Hamilton Herald Masthead


Front Page - Friday, April 3, 2015

Agency matters in real estate conversations

Realtor Association President's Message

Travis Close

While we’re still a month away from this year’s Greater Chattanooga Open House Weekend (April 25-26), many fellow Realtors already are commenting they’re busier than ever. Whether you’re looking to sell or buy your next home, chances are good that you’ll interact with a Realtor, even if you’ve not yet engaged them in an agency capacity.

You might venture into an open house in your own neighborhood out of curiosity for how the Jones’s live. You might strike up a conversation on the sidelines at your kids’ soccer game. Perhaps you’ll see a Realtor name badge at the grocery store and ask them about the market.

More expected scenarios are ones in which you initiate contact about a specific property – attending an open house or calling the number on a yard sign. Another occasion might be at the church social, when you ask a longtime friend and Realtor to pull together information on available properties as you begin your home search.

With so many opportunities, it is important to consider whom the Realtor represents for the property in question. In some cases, it might be prudent to take agency into consideration before saying too much.

It is logical to assume the Realtor hosting the open house is the listing agent working on behalf of the seller. However, it could be a Realtor filling in for someone at the same firm. Regardless, when engaging a Realtor in conversation about a property, it might be better to keep your comments to yourself. For example, should you happen to love the house and verbalize aloud how much you’d be willing to pay, you might be showing your cards to the Realtor, who’s obligated to provide this information to their client – the seller.

I share these scenarios not to paint Realtors in a bad light but to emphasize that Realtors have a duty, per the Code of Ethics, to protect and promote the interest of their client. And depending on the situation, it might not be you. Realtors want to help you get into your dream home. Yet, we need your help in protecting you from yourself.

As an exclusive listing agent for a seller, the listing agent is charged with looking out for the seller’s best interest to market the property and get the best deal for the seller. A home often is the largest purchase in one’s lifetime. Thus, the buyer should seek out someone they can confide in and trust to help them find the right home to meet their needs. While many buyers might find a potential home through their own research or attending open houses, national statistics show that buyers still prefer to seek out the counsel of a Realtor to get them from the first view of the home to a successful closing. A Realtor can assist the buyer in pointing out unnoticed faults or features and aid in negotiations on the buyer’s behalf.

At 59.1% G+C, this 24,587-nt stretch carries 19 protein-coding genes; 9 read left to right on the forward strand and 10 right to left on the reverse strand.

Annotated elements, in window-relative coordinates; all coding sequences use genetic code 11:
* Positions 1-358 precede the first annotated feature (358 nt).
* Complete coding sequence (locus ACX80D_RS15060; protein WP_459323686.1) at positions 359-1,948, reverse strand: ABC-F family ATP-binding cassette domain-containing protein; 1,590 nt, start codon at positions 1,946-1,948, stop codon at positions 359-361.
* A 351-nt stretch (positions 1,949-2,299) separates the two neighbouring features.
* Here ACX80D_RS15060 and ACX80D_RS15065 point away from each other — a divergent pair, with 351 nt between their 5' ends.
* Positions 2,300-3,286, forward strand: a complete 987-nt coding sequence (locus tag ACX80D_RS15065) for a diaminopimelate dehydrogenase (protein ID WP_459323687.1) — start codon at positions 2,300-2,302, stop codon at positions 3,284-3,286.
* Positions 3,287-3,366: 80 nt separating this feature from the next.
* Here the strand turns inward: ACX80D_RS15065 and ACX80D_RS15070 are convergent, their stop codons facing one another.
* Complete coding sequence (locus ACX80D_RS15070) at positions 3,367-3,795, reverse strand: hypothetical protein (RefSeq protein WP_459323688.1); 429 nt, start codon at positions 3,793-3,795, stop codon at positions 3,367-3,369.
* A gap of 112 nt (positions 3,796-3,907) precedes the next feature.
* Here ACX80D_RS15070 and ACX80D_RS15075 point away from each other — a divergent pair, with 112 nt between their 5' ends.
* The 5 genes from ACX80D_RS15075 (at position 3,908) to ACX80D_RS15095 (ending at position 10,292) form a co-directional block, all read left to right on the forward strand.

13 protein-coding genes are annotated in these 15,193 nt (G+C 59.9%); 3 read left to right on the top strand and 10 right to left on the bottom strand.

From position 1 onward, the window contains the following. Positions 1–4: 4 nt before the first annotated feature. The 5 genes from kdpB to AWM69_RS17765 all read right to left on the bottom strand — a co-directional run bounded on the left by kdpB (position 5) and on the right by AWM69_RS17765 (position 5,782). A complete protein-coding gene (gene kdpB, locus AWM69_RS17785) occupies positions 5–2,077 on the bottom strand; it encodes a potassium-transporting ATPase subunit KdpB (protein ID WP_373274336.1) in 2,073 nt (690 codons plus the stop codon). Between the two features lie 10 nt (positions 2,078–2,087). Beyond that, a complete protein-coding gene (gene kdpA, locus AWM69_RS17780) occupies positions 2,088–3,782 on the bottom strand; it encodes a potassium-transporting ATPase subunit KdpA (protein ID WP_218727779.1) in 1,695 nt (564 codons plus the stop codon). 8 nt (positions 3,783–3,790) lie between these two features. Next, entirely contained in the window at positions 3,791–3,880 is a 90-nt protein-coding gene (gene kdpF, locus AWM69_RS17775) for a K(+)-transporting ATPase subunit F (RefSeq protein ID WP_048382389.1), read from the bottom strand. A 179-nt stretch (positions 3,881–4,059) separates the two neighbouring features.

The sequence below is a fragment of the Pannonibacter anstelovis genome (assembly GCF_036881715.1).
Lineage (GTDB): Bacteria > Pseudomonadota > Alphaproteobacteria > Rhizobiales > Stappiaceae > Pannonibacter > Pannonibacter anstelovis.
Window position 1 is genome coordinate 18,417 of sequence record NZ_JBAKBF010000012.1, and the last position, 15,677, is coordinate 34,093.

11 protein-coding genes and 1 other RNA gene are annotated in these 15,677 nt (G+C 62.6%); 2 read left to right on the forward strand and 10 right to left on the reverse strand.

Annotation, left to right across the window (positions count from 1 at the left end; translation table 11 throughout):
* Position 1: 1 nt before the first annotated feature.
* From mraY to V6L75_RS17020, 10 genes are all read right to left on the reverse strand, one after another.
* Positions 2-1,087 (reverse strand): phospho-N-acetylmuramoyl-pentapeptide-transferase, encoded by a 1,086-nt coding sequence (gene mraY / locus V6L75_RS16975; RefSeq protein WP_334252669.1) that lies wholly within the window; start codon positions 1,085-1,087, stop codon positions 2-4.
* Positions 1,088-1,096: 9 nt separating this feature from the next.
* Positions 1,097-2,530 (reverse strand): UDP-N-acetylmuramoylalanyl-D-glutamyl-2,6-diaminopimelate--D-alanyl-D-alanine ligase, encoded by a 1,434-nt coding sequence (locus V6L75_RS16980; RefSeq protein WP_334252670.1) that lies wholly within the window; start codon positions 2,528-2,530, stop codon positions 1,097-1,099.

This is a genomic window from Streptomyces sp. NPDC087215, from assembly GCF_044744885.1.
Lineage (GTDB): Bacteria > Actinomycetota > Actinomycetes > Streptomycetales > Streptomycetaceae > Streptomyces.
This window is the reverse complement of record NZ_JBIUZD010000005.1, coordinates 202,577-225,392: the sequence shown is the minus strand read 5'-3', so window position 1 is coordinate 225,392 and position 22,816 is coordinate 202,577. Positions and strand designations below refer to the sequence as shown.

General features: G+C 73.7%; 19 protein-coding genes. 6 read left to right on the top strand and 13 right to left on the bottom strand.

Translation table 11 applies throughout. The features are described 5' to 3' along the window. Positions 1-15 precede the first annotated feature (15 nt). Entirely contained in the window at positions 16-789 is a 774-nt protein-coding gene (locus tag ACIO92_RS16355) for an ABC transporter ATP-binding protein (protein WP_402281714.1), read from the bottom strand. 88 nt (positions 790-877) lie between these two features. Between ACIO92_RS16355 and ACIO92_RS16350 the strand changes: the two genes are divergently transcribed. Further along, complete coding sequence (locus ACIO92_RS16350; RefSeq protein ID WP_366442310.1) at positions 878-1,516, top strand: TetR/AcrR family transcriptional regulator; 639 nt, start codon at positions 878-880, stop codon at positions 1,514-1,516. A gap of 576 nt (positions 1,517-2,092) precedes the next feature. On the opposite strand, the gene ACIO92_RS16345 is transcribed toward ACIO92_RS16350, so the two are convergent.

In real estate conversations, having your own agent to protect your interests makes a difference. When representing a client, the Realtor’s job is to look out for you. Keep that in mind when talking casually at an open house or at a neighborhood cookout – what you say might be information the Realtor is obligated to tell the seller or a buyer client, who might have similar interests in the same property.

If you’re a seller and want to make sure your home is part of Greater Chattanooga Open House Weekend (April 25-26), contact your Realtor to make sure the open house is registered with the Multiple Listing Service. If you’re a buyer ready to start looking, make sure to engage a Realtor and ask them which homes to preview.

The Greater Chattanooga Association of Realtors is “The Voice of Real Estate in Greater Chattanooga.” The Association is a regional organization with more than 1,500 members, and is one of more than 1,400 local boards and associations of Realtors nationwide that comprise the National Association of Realtors. The Greater Chattanooga Association of Realtors services Hamilton and Sequatchie counties in southeast Tennessee and Catoosa, Dade, and Walker counties in northwest Georgia. For more information, visit www.gcar.net.